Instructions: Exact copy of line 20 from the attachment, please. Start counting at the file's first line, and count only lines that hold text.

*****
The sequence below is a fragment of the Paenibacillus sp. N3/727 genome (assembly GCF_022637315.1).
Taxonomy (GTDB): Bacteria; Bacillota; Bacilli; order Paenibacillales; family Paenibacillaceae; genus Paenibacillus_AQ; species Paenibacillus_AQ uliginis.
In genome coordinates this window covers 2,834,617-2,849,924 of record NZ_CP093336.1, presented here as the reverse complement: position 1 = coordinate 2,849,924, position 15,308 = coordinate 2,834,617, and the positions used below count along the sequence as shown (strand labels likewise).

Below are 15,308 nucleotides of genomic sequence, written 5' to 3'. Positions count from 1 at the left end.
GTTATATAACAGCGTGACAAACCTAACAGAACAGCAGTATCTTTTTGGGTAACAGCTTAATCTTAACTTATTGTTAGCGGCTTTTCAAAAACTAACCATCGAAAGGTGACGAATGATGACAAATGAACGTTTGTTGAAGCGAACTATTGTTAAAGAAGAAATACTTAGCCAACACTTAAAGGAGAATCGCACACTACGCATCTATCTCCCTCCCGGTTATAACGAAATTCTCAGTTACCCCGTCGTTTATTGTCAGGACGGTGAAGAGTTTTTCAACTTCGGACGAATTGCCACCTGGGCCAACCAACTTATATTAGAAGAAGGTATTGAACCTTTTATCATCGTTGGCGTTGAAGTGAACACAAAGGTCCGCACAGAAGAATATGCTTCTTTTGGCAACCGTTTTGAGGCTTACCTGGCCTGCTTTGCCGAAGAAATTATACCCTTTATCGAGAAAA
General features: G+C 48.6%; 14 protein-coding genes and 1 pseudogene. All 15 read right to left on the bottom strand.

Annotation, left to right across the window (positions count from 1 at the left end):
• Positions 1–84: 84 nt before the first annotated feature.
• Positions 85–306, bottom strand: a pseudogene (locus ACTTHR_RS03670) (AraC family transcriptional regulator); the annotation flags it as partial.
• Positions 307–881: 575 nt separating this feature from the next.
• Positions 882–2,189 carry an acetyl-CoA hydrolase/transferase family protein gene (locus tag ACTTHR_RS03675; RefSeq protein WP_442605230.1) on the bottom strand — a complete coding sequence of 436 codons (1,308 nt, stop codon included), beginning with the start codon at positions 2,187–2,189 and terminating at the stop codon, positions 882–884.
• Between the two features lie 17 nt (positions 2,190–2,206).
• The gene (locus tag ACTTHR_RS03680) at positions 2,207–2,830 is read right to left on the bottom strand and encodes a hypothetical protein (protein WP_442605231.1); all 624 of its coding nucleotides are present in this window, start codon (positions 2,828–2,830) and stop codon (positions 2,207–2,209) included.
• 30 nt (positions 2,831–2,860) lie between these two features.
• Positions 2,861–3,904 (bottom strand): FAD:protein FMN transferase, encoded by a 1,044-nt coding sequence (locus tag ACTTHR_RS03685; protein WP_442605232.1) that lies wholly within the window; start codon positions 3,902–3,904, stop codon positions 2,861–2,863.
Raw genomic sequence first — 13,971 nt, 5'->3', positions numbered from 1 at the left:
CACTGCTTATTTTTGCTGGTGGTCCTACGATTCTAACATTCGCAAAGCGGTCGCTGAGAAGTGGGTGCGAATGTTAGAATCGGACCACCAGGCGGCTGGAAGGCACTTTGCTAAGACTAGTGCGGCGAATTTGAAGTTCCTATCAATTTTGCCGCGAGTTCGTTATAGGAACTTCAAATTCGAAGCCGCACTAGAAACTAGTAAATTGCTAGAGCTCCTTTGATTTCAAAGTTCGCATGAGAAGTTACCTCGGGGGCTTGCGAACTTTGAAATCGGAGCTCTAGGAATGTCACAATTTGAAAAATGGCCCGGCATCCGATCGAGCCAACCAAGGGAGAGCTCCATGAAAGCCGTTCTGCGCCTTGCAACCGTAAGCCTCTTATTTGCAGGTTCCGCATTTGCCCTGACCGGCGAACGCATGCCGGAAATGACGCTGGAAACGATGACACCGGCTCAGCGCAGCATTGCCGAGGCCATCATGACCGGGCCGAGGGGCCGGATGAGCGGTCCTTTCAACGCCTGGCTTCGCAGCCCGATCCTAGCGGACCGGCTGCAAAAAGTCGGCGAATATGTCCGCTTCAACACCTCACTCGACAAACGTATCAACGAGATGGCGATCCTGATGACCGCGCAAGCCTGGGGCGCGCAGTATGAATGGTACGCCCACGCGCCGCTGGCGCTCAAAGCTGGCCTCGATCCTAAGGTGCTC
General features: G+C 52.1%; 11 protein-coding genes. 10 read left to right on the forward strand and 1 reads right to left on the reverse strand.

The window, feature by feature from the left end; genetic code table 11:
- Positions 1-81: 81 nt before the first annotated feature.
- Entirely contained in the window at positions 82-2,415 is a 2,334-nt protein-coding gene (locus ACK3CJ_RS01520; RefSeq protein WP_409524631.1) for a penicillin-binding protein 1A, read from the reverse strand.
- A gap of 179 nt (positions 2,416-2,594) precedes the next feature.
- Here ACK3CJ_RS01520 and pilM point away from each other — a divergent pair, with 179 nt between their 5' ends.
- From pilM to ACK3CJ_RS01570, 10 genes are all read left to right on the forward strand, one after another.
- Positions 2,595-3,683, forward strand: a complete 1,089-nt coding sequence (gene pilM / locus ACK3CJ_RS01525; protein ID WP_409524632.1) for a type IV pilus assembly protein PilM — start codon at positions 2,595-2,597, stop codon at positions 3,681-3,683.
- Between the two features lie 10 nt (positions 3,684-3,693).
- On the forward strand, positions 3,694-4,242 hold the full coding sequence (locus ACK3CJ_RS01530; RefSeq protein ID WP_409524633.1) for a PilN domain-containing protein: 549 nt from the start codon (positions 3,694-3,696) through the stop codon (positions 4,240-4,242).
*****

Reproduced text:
- Positions 1-81: 81 nt before the first annotated feature.